THE NEXT GENERATION ® 2011 DESIGN IDEAS COMPETITION

Winning Design to be Awarded $10,000; Entry Deadline is January 31, 2011

Metropolis, the leading magazine for architecture and design professionals, announces the theme for its annual Next Generation® Design Competition, in partnership with the U.S. General Services Administration (GSA). The challenge is to take an ordinary GSA office building in Los Angeles, apply immense skill and creative energy, and GET ZERO - Zero Environmental Impact. 

With support of competition sponsor, Herman Miller, Inc., Metropolis will be gathering the best and brightest among emerging designers from which the first "one" will emerge. But, for the first time in the 8-year history of the Next Generation® Design Competition a partner is contributing the other "one" - an entire eight-story office building in downtown Los Angeles. The partner is the General Services Administration (GSA), one of the biggest landlords in the world, and the owner of more than 362 millions sq. ft. of office space in which over 1.2 million federal employees work.

The winner of Next Generation 2011 receives a $10,000 prize, but, much more important, the kind of career-building attention that previous winners have enjoyed: they've become leaders in their fields, the subject of TV series on PBS as well as of Metropolis's film, Brilliant Simplicity, and received recognition from manufacturers, design firms, governments, important design schools, major NGOs - and, of course, clients. Susan S. Szenasy, Metropolis's editor in chief notes that, "In terms of real-world impact, our Next Generation GET ZERO competition may be the most important initiative Metropolis has ever undertaken to date. We're all eager to see how the skills and creativity of this environmentally concerned, community-oriented, and technically savvy generation of designers can make a positive impact on our built environment."

Casalgrande Ceramic Cloud by Kengo Kuma, Italy



This wonderful project of architecture designed by the Japanese master Kengo Kuma, a ceramic tile structure called "Casalgrande Ceramic Cloud". The monument is situated in front of the tile manufacturing headquarters in Padana, Italy.




 "We were asked by the world wide known ceramic tile maker Casalgrande Padana to create a monument for a road roundabout in front of their facilities' entrance.
Being able to work with such a capable manufacturer, we took the challenge of involving the ceramic tile as an architectural element itself, avoiding its conventional use as a mere cladding. Just after developing with Casalgrande Padana's team the specific detail of how to panel and connect their standard ceramic tiles, we understood the possibilities of how to assembly and organize them creating different structures. ..." Kengo Kuma said.
 The white of the ceramic tile paired with the transparency of the overall structure create an ambient effect that speaks to the project’s nickname of “cloud,” though said nickname not entirely obvious if one is looking for a round, fluffy architectural installation.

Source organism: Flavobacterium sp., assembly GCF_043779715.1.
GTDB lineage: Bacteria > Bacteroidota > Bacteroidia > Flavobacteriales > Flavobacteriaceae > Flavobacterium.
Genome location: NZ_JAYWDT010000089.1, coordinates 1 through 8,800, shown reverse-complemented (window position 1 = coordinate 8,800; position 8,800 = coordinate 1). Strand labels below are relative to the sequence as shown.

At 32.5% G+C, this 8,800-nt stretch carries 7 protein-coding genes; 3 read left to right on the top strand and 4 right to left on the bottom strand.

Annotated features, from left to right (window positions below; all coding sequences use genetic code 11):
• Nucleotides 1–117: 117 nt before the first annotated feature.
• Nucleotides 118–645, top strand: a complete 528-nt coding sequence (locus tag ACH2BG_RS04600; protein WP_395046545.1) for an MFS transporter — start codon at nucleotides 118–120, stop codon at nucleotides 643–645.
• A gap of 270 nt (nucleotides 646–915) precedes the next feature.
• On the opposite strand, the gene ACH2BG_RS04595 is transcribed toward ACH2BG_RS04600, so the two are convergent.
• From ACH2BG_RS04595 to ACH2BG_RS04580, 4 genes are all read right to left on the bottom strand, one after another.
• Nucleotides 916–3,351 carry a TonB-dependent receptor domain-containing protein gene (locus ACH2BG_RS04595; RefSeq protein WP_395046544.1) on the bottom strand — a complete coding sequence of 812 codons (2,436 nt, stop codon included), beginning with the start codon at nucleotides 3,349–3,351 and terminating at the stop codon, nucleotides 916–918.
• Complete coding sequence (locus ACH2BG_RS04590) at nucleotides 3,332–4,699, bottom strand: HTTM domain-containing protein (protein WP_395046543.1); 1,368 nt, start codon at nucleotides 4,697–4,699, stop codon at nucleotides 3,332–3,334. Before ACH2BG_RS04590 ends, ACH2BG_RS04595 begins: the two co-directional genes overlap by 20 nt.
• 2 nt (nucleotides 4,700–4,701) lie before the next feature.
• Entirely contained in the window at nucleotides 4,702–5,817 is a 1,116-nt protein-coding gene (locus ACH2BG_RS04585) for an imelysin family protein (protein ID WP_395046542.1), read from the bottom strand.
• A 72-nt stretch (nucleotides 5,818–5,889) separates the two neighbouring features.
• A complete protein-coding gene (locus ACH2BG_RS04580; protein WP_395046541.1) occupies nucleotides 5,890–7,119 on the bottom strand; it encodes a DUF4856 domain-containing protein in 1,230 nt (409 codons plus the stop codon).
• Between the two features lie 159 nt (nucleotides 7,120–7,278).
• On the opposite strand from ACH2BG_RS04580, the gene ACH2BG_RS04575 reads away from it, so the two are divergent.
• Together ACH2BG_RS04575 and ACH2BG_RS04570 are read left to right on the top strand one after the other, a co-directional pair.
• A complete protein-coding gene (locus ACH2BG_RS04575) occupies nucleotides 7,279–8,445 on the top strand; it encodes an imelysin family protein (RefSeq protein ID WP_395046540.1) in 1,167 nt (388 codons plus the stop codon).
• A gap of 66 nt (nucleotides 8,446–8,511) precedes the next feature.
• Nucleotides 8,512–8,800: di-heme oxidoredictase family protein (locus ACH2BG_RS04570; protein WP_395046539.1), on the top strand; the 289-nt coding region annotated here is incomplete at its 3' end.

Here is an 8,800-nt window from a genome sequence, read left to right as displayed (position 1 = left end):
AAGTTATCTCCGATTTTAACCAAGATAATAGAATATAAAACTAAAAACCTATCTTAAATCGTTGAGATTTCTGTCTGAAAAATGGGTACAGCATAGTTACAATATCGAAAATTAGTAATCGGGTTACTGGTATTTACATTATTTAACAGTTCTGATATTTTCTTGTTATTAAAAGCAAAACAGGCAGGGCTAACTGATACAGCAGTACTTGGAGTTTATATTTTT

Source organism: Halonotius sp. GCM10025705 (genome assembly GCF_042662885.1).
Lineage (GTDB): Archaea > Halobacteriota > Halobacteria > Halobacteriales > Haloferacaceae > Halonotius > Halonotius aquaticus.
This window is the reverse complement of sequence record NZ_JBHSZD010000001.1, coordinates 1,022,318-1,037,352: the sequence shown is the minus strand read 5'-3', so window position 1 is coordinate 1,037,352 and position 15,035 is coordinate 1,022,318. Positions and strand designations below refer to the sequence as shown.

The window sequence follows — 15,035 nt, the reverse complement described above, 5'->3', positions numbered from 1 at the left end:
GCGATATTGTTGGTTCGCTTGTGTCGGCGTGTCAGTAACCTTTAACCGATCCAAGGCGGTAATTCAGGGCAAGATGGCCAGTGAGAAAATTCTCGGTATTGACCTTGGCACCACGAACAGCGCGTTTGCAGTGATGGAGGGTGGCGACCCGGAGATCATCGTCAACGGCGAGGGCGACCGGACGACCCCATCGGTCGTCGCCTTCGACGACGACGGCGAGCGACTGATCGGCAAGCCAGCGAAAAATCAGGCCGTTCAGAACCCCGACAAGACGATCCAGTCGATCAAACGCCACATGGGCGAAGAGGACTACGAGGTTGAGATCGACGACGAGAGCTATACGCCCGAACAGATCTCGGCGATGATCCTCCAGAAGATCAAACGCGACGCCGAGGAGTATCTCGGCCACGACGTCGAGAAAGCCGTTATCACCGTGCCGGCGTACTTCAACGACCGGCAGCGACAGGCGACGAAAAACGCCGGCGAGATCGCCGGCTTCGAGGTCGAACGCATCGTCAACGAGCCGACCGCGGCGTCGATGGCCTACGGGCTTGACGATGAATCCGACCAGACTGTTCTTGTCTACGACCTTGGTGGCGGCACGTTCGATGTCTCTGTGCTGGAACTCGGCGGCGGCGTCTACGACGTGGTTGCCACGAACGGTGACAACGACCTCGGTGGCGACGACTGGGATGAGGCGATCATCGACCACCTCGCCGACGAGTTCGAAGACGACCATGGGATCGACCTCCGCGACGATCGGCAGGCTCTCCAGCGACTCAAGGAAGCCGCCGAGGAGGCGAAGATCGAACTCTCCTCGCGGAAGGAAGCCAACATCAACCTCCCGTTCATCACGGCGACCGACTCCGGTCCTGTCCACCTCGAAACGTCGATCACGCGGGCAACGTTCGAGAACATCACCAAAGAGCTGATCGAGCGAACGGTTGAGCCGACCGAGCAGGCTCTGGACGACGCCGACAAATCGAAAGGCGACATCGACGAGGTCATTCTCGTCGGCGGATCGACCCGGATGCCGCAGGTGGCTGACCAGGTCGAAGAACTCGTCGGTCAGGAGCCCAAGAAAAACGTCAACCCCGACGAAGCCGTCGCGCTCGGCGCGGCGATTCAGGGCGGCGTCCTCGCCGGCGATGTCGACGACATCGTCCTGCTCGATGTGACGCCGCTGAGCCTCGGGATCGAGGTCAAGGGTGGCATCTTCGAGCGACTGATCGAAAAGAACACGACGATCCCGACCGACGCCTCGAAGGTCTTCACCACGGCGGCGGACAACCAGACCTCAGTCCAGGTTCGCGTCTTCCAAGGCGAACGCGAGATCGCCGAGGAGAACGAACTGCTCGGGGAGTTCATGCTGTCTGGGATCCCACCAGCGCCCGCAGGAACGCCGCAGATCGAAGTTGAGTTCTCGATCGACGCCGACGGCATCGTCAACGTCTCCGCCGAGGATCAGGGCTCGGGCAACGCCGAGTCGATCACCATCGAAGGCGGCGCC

Choi+Shine Wins BSA Unbuilt Architecture Award For ‘Land of Giants’

© 2010 Choi+Shine Architects, LLC
 Brookline, MA-based Jin Choi & Thomas Shine of Choi+Shine recently received the 2010 Boston Society of Architects Unbuilt Architecture Award for their “Land of Giants” project. The project was originally submitted for an Icelandic pylon competition, where it received an honorable mention. The competition was to find a new typology for Iceland’s high voltage power lines and pylons.
© 2010 Choi+Shine Architects, LLC


This design transforms mundane electrical pylons into statues on the Icelandic landscape by making only small alterations to existing pylon design. Making only minor alterations to well established steel-framed tower design, we have created a series of towers that are powerful, solemn and variable. These iconic pylon-figures will become monuments in the landscape. Seeing the pylon-figures will become an unforgettable experience, elevating the towers to something more than merely a functional design of necessity.

© 2010 Choi+Shine Architects, LLC
 The pylon-figures can be configured to respond to their environment with appropriate gestures. As the carried electrical lines ascend a hill, the pylon-figures change posture, imitating a climbing person. Over long spans, the pylon-figure stretches to gain increased height, crouches for increased strength or strains under the weight of the wires.
© 2010 Choi+Shine Architects, LLC
“These designs were submitted as a competition entry in March of 2008 to Landsnet, Iceland national power transmission company who was working in collaboration with the Association of Icelandic Architects. The competition’s goal was to obtain new ideas in types and appearances for 220kV high-voltage towers and lines. The competition emphasized that specific consideration be given to the visual impact of the towers (or lines) and that careful consideration be given to the appearance of towers near urban areas and unsettled regions.
© 2010 Choi+Shine Architects, LLC
 “The competitors were free to choose whether all the towers would have a new look, particular towers and selected environments would have a new look, or whether the appearance of known types of towers would be altered. In addition, it was left up to the competitors whether the design would blend into the landscape in rural and urban areas, or the tower/towers would stand out as objects.
© 2010 Choi+Shine Architects, LLC
“The main goal of the competition was that a new type of tower/towers would emerge, altering the overall appearance of line routes and that towers could be developed further with respect to environmental impact, the electromagnetic field lifetime and cost.
“The competition was advertised in Iceland and abroad.

Source: ArchiCentral, Choi+Shine Architects, LLC

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LAMP LIGHTING SOLUTIONS AWARDS ‘11


LAMP LIGHTING SOLUTIONS values the creativity, innovation and sustainability of the lighting projects, regardless of the manufacturer or the brand of lights used in the project.
The awards are divided into 4 categories:
1. Architectural Exterior Lighting
Lighting projects for exterior illumination such as: facades, sport facilities, monuments, canopies, etc.
2. Interior Lighting
Lighting projects for interior illumination such as: shops, restaurants, museums, exhibition halls, single buildings, offices, etc.
3. Urban and Landscape Lighting
Lighting projects for urban illumination such as: squares, roundabouts, avenues, streets, parks, bridges, etc.